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counsel: Venable ttr

stuart P. Ingis
emilio W. cividanes
Michael A. signorelli
Julia Kernochan Tama

Application of
self-Regulatory Principles to
the Mobile environment
J U LY 2 0 1 3
DIGITAL ADVERTISING ALLIANCE
www.AboutAds.info
American Association of Advertising Agencies
American Advertising Federation
Association of national Advertisers
council of Better Business Bureaus
Direct Marketing Association
Interactive Advertising Bureau
network Advertising Initiative
DeVeloPeD By:
APPLlCA1lON Ol SLLlRLCULA1ORY PRlNClPLLS
To THe MoBIle enVIRonMenT
overview
l. LeFnlLlons
II. Transparency and control for Multi-site Data
III. Transparency and control for cross-App Data
IV. Transparency and control for Precise location Data
V. Transparency and control for Personal Directory Data
VI. Purpose limitations
VII. Restrictions on uses for eligibility Purposes
VIII. sensitive Data
IX. security
X. Accountability
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conTenTs
overview 1
OVERVIEW
This guidance explains for covered companies how the existing
Digital Advertising Alliance (DAA) Self-Regulatory Principles
for Online Behavioral Advertising (OBA Principles) and Multi-
Site Data (MSD Principles) (collectively, the Self-Regulatory
Principles) apply to certain types of data in the mobile Web site
and application environment. This guidance responds to the fact
that both First Parties and Third Parties operate across a variety of
channels including mobile. The Self-Regulatory Principles apply
consistently across these channels, although current implementa-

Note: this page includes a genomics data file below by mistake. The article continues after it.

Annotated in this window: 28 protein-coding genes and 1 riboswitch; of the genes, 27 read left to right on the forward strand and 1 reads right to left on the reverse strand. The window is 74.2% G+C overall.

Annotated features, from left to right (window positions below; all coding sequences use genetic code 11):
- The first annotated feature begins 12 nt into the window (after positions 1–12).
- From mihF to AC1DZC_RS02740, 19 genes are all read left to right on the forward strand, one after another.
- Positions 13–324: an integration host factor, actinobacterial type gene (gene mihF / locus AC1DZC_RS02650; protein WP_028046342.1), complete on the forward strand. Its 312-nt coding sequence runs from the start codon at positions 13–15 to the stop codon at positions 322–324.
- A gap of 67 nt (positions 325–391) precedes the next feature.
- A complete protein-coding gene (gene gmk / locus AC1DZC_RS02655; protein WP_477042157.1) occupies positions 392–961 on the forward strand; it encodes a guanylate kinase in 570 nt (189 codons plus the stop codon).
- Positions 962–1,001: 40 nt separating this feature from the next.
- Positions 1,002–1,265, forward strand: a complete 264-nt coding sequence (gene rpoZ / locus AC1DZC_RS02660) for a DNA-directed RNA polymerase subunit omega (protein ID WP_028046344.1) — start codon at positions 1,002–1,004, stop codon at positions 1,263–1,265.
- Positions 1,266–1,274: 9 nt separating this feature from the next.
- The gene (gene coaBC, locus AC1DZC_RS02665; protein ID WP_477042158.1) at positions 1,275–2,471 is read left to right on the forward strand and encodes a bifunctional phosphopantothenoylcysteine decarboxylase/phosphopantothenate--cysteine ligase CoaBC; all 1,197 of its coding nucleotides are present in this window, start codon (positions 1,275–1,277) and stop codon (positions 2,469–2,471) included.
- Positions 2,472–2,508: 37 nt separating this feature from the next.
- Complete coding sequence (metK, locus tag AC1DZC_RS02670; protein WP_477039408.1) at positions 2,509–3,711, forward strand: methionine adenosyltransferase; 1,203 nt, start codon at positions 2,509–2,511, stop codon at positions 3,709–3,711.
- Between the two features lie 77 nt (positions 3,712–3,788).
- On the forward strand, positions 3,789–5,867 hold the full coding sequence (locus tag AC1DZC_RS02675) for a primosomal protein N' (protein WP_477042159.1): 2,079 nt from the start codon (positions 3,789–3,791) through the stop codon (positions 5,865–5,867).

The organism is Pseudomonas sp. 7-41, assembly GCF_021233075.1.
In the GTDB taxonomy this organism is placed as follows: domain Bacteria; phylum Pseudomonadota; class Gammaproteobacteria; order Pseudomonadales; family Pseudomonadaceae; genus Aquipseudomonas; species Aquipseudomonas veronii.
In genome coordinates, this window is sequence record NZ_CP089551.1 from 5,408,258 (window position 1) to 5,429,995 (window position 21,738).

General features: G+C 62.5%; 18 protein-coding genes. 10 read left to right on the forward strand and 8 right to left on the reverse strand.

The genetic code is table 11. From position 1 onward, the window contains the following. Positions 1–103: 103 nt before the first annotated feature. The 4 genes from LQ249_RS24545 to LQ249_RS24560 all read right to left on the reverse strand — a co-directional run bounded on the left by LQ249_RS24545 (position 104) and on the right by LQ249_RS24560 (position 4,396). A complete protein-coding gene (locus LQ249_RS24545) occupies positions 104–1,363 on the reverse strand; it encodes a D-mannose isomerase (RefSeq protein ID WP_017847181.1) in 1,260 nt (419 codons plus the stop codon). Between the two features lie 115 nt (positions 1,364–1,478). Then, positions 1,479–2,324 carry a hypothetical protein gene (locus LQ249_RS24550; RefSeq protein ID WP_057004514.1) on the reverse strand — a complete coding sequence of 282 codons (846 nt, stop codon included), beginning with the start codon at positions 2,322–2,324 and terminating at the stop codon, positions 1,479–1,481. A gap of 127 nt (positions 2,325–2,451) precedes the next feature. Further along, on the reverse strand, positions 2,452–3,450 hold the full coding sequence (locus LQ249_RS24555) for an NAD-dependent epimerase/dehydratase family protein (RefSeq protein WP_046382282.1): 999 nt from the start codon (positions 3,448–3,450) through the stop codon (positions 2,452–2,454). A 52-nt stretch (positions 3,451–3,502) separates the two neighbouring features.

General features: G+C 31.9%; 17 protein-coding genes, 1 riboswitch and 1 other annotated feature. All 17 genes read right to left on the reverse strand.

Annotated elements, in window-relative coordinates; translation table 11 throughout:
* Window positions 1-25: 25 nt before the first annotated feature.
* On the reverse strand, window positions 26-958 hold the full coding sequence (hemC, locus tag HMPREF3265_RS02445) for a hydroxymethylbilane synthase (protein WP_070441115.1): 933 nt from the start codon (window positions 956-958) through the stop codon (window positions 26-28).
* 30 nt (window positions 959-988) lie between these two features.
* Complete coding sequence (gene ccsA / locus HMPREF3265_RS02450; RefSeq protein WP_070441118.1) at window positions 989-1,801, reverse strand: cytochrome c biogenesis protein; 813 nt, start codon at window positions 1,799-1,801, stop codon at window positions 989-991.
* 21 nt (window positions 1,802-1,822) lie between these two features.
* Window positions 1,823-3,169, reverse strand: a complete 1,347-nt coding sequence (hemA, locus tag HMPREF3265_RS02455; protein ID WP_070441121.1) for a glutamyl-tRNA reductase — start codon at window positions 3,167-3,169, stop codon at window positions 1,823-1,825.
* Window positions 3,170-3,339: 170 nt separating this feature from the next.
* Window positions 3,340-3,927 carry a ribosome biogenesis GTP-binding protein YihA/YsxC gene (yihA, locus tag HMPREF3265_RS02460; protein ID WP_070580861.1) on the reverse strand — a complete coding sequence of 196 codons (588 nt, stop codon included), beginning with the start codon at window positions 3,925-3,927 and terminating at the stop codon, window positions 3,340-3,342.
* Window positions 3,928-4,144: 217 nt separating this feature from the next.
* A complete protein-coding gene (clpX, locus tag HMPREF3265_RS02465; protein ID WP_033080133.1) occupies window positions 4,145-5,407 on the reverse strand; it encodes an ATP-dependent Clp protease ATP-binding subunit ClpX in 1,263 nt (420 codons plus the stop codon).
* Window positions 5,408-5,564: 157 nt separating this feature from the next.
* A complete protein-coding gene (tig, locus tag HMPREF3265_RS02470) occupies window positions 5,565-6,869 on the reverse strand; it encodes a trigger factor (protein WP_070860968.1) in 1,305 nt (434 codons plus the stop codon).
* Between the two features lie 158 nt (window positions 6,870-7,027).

tion may vary based on the technological demands of different
channels.
The existing Self-Regulatory Principles and denitions remain in
full force and effect, including the purpose limitations set forth
in the MSD Principles, and the commentary for such Principles
also applies in the mobile Web site and application environment
where relevant. For clarity and ease of use, this guidance docu-
ment restates many of the standards and denitions from the
OBA Principles and MSD Principles. These denitions should be
Application of self-Regulatory Principles
to the Mobile environment
overview 2
interpreted consistently across channels. In the future, the DAA
intends to release a consolidated set of Self-Regulatory Principles
that integrates this guidance document with the OBA Principles
and MSD Principles, resulting in one uniform set of Principles.
Section II of this guidance claries that the previously-issued
Self-Regulatory Principles apply to the mobile Web site environ-
ment. Due to the technical features of different types of devices
and systems, the DAA recognizes that it may not be feasible to
comply with the Self-Regulatory Principles on the mobile Web in
the same manner as in a desktop computer environment. From
time to time, the DAA may provide guidance on implementation
practices.
Sections III, IV, and V of this guidance explain how the Self-Regu-
latory Principles apply to certain data practices that may occur on
mobile or other devices. Section III sets forth how the Principles
apply to data collected from a particular device regarding applica-
tion use over time and across non-Afliate applications. Section
IV explains the application of the Principles to Precise Location
Data data obtained from a device about the physical location
of the device that is sufciently precise to locate a specic indi-
vidual or device. Entities subject to this guidance can use multiple
existing technologies to satisfy this section. Section V addresses
Personal Directory Data calendar, address book, phone/text log,
overview 3
or photo/video data created by a consumer that is stored on or
accessed through a device.
The DAA will build on the success of its existing Web-based
uniform choice mechanism by working with DAA stakeholders
to develop and implement, or otherwise specify, a companion
choice mechanism or setting for Cross-App Data. During this
implementation phase, this guidance with respect to Cross-App